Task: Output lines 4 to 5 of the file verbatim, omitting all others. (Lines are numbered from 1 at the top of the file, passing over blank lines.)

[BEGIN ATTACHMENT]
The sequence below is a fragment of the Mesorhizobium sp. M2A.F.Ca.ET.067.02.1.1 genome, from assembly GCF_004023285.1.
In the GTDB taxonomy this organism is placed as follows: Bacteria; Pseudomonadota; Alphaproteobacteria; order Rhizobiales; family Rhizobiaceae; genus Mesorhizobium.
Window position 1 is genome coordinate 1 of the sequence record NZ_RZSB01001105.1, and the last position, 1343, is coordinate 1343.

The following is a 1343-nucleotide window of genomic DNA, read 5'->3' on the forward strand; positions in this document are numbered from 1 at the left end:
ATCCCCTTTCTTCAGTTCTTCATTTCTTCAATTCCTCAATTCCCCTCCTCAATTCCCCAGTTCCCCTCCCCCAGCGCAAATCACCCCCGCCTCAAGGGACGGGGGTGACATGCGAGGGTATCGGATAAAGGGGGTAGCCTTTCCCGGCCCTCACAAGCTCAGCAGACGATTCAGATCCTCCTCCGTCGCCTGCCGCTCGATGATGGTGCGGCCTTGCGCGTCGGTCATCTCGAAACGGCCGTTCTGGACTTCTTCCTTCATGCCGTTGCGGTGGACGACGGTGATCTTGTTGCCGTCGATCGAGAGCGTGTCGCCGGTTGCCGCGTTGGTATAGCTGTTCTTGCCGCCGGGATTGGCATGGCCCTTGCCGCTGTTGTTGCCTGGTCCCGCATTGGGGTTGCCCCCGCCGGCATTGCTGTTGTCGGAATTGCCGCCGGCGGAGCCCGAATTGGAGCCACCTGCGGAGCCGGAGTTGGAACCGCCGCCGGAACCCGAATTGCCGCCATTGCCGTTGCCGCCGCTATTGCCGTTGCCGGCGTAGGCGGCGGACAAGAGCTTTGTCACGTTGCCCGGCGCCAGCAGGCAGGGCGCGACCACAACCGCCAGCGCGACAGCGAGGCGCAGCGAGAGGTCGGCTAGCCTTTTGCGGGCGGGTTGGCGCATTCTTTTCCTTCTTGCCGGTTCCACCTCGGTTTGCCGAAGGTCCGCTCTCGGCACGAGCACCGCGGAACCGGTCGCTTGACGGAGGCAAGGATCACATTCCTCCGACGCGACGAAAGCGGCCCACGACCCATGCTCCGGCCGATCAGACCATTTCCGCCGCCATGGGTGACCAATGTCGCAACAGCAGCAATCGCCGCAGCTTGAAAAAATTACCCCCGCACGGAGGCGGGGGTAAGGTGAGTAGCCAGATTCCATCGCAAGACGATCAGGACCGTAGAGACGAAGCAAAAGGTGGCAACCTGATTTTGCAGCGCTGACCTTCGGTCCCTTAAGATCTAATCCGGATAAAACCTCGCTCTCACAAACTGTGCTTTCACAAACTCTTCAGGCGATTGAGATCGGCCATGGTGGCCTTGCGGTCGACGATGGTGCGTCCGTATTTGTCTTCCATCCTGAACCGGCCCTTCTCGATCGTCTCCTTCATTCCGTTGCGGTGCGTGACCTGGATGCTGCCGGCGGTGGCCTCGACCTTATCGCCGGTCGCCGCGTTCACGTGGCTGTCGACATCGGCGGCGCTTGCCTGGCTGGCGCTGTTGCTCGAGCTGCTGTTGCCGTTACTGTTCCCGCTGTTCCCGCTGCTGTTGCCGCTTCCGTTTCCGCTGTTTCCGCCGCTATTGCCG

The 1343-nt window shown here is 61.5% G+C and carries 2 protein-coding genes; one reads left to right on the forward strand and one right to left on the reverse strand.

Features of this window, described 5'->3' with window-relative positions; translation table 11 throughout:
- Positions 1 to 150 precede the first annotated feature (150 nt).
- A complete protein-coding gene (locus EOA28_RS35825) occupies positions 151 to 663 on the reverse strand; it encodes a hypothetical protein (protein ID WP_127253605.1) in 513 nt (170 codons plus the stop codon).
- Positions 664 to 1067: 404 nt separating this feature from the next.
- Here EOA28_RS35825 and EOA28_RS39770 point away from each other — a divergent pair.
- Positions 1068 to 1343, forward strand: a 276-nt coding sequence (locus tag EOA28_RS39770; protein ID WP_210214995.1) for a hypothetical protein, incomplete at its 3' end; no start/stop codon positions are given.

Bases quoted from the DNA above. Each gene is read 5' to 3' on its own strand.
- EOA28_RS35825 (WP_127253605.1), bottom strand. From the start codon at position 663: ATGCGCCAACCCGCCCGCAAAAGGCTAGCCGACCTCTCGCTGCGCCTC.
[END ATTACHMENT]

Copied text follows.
The following is a 1343-nucleotide window of genomic DNA, read 5'->3' on the forward strand; positions in this document are numbered from 1 at the left end:
ATCCCCTTTCTTCAGTTCTTCATTTCTTCAATTCCTCAATTCCCCTCCTCAATTCCCCAGTTCCCCTCCCCCAGCGCAAATCACCCCCGCCTCAAGGGACGGGGGTGACATGCGAGGGTATCGGATAAAGGGGGTAGCCTTTCCCGGCCCTCACAAGCTCAGCAGACGATTCAGATCCTCCTCCGTCGCCTGCCGCTCGATGATGGTGCGGCCTTGCGCGTCGGTCATCTCGAAACGGCCGTTCTGGACTTCTTCCTTCATGCCGTTGCGGTGGACGACGGTGATCTTGTTGCCGTCGATCGAGAGCGTGTCGCCGGTTGCCGCGTTGGTATAGCTGTTCTTGCCGCCGGGATTGGCATGGCCCTTGCCGCTGTTGTTGCCTGGTCCCGCATTGGGGTTGCCCCCGCCGGCATTGCTGTTGTCGGAATTGCCGCCGGCGGAGCCCGAATTGGAGCCACCTGCGGAGCCGGAGTTGGAACCGCCGCCGGAACCCGAATTGCCGCCATTGCCGTTGCCGCCGCTATTGCCGTTGCCGGCGTAGGCGGCGGACAAGAGCTTTGTCACGTTGCCCGGCGCCAGCAGGCAGGGCGCGACCACAACCGCCAGCGCGACAGCGAGGCGCAGCGAGAGGTCGGCTAGCCTTTTGCGGGCGGGTTGGCGCATTCTTTTCCTTCTTGCCGGTTCCACCTCGGTTTGCCGAAGGTCCGCTCTCGGCACGAGCACCGCGGAACCGGTCGCTTGACGGAGGCAAGGATCACATTCCTCCGACGCGACGAAAGCGGCCCACGACCCATGCTCCGGCCGATCAGACCATTTCCGCCGCCATGGGTGACCAATGTCGCAACAGCAGCAATCGCCGCAGCTTGAAAAAATTACCCCCGCACGGAGGCGGGGGTAAGGTGAGTAGCCAGATTCCATCGCAAGACGATCAGGACCGTAGAGACGAAGCAAAAGGTGGCAACCTGATTTTGCAGCGCTGACCTTCGGTCCCTTAAGATCTAATCCGGATAAAACCTCGCTCTCACAAACTGTGCTTTCACAAACTCTTCAGGCGATTGAGATCGGCCATGGTGGCCTTGCGGTCGACGATGGTGCGTCCGTATTTGTCTTCCATCCTGAACCGGCCCTTCTCGATCGTCTCCTTCATTCCGTTGCGGTGCGTGACCTGGATGCTGCCGGCGGTGGCCTCGACCTTATCGCCGGTCGCCGCGTTCACGTGGCTGTCGACATCGGCGGCGCTTGCCTGGCTGGCGCTGTTGCTCGAGCTGCTGTTGCCGTTACTGTTCCCGCTGTTCCCGCTGCTGTTGCCGCTTCCGTTTCCGCTGTTTCCGCCGCTATTGCCG